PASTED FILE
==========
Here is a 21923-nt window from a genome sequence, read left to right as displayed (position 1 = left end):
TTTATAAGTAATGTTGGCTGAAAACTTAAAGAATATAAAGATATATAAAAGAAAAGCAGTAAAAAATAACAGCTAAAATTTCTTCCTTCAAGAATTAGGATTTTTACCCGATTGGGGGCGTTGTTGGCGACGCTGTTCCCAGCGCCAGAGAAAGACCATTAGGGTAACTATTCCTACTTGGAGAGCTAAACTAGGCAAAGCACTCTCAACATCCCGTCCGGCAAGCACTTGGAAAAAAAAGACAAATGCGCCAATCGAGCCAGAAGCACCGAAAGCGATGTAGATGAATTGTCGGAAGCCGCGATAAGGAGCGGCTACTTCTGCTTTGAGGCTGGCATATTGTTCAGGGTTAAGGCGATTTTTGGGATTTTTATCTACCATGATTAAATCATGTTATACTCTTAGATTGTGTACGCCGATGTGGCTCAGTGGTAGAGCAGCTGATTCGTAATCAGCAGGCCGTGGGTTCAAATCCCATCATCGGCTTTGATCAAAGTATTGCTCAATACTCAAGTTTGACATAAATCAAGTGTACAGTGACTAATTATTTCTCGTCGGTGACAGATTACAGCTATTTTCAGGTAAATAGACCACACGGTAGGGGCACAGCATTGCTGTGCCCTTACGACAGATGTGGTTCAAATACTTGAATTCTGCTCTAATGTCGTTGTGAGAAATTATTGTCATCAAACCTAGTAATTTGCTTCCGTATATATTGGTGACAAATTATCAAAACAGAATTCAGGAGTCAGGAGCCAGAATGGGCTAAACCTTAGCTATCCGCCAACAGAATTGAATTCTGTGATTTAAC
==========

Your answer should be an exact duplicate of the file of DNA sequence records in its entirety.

Here is a 21923-nt window from a genome sequence, read left to right as displayed (position 1 = left end):
TTTATAAGTAATGTTGGCTGAAAACTTAAAGAATATAAAGATATATAAAAGAAAAGCAGTAAAAAATAACAGCTAAAATTTCTTCCTTCAAGAATTAGGATTTTTACCCGATTGGGGGCGTTGTTGGCGACGCTGTTCCCAGCGCCAGAGAAAGACCATTAGGGTAACTATTCCTACTTGGAGAGCTAAACTAGGCAAAGCACTCTCAACATCCCGTCCGGCAAGCACTTGGAAAAAAAAGACAAATGCGCCAATCGAGCCAGAAGCACCGAAAGCGATGTAGATGAATTGTCGGAAGCCGCGATAAGGAGCGGCTACTTCTGCTTTGAGGCTGGCATATTGTTCAGGGTTAAGGCGATTTTTGGGATTTTTATCTACCATGATTAAATCATGTTATACTCTTAGATTGTGTACGCCGATGTGGCTCAGTGGTAGAGCAGCTGATTCGTAATCAGCAGGCCGTGGGTTCAAATCCCATCATCGGCTTTGATCAAAGTATTGCTCAATACTCAAGTTTGACATAAATCAAGTGTACAGTGACTAATTATTTCTCGTCGGTGACAGATTACAGCTATTTTCAGGTAAATAGACCACACGGTAGGGGCACAGCATTGCTGTGCCCTTACGACAGATGTGGTTCAAATACTTGAATTCTGCTCTAATGTCGTTGTGAGAAATTATTGTCATCAAACCTAGTAATTTGCTTCCGTATATATTGGTGACAAATTATCAAAACAGAATTCAGGAGTCAGGAGCCAGAATGGGCTAAACCTTAGCTATCCGCCAACAGAATTGAATTCTGTGATTTAAC